Scales of Measurement

Nominal: (a.k.a., categorical) refers to characteristic data that have no numeric value (i.e., ethnicity)

     Dichotomous: refers to types of nominal data that only have two categories (i.e., alive or dead)

Ordinal: refers to numeric values of rank order (i.e., first, second, third, etc.) that have indeterminate intervals between adjacent values

Interval: refers to values that are continuous in nature and that are in the same metric

Ratio: refers to values that are continuous in nature and that are in the same metric and includes a nonarbitrary zero

Measures of Central Tendency

Mean: arithmetic average of a variable

Median: midpoint of a distribution (i.e., the same number of scores are above and below the median)

Mode: most frequently occurring value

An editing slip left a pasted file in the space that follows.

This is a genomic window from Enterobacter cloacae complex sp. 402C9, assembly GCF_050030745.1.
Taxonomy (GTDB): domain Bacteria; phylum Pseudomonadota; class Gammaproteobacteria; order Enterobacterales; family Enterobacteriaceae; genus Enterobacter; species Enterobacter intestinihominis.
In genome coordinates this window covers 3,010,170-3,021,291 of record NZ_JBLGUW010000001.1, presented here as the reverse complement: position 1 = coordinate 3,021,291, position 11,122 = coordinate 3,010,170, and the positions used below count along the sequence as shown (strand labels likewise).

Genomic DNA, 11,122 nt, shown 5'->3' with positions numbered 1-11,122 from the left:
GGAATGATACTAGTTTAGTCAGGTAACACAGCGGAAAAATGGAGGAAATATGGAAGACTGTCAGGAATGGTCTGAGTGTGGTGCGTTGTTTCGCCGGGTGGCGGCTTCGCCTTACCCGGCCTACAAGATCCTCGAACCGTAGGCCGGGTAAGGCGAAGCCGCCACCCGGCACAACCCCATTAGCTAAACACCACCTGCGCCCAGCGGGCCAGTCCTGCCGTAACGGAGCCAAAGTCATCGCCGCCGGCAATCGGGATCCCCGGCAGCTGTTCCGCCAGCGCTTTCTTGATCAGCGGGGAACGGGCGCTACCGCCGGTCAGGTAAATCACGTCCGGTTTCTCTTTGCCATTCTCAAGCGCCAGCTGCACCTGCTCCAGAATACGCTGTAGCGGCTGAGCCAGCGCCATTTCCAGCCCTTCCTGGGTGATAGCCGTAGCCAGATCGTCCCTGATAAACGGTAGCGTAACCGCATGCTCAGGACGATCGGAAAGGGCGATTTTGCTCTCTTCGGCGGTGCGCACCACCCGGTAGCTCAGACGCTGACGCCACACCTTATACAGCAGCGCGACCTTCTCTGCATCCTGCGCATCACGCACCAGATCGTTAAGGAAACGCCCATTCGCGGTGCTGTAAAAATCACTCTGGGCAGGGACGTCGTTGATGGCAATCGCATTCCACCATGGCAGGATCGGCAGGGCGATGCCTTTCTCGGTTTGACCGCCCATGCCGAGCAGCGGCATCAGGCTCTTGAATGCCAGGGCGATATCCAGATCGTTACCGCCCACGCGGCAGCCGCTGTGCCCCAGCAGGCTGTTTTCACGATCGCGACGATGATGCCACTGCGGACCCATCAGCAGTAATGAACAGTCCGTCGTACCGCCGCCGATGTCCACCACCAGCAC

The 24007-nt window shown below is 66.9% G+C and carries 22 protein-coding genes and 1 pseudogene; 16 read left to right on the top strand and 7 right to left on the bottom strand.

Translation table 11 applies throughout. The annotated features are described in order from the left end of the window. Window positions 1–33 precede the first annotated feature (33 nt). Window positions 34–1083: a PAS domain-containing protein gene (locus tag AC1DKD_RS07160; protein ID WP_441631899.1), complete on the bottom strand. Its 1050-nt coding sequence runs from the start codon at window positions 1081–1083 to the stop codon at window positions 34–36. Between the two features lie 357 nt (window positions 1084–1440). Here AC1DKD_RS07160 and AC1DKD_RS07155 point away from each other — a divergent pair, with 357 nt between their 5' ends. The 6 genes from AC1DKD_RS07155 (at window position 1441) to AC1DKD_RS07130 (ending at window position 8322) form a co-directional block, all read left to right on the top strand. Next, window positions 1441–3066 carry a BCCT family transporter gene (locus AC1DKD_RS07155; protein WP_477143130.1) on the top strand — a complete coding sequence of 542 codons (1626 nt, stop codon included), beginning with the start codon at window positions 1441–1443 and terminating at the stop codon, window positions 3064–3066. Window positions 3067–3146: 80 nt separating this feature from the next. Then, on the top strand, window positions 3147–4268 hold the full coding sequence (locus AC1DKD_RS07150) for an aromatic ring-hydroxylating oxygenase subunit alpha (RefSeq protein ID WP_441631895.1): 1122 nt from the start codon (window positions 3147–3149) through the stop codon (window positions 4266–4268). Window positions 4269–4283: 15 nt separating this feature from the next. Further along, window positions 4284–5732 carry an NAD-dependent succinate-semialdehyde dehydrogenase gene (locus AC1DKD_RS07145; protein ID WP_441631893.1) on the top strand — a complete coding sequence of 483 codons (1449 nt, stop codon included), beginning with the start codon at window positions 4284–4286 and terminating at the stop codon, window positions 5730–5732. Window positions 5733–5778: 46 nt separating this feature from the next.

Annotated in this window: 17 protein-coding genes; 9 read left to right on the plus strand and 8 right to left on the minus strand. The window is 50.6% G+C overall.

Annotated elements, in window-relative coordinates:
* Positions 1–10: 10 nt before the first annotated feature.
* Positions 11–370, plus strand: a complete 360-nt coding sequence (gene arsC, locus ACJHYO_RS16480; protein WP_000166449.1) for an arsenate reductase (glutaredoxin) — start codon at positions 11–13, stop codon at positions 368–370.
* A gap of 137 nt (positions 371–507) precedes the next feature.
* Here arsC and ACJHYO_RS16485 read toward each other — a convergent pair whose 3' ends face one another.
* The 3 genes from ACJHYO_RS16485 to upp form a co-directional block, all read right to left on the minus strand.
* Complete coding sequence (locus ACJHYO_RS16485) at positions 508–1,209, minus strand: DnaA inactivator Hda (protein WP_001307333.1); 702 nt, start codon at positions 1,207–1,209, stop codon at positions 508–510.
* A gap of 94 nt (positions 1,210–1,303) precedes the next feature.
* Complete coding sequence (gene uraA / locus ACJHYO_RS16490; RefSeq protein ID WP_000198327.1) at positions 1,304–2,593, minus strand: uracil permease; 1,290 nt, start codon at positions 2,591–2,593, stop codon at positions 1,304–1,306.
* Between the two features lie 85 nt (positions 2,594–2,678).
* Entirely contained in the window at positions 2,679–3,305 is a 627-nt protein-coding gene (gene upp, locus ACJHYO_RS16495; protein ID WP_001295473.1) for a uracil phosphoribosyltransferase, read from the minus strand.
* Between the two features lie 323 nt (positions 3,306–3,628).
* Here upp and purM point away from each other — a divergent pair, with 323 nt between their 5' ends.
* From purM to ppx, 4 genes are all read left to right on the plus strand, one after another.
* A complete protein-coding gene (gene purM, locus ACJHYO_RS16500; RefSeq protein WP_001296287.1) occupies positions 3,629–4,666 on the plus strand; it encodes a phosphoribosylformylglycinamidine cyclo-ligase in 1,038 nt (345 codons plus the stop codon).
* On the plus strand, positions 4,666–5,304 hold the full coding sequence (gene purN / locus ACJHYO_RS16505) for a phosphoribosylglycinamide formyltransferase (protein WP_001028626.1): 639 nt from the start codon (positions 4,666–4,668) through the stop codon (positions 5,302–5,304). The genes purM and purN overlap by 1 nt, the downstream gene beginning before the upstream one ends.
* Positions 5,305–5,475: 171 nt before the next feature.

Variability: quantitative measure of the degree to which data in a distribution are spread out or clustered together, which is used to describe distribution

Range: difference between the upper limit and lower limit of a variable

Deviation: distance from the mean

Variance: mean of the squared deviation scores

Standard deviation: standardized measure of the variability of a variable and the square root of variance

Kurtosis: refers to the sharpness of the peak of a distribution

     Mesokurtic: normal frequency

     Leptokurtic: sharp peak (i.e., little variability)

     Platykuritc:flat peak (i.e., much variability)


Distribution: arrangement of values that variables take in a sample (i.e., the shape of the data)

Types of Distribution

Normal distribution: (a.k.a., the normal curve) occurs when the mean, median, and mode are the same value; normally distributed data will have a mean of 100 and a standard deviation of 15

Negatively skewed: occurs when the mode is greater than the median and the mean and when the median is greater than the mean

Positively skewed: occurs when the mean is greater than the median and the mode and when the median is greater than the mode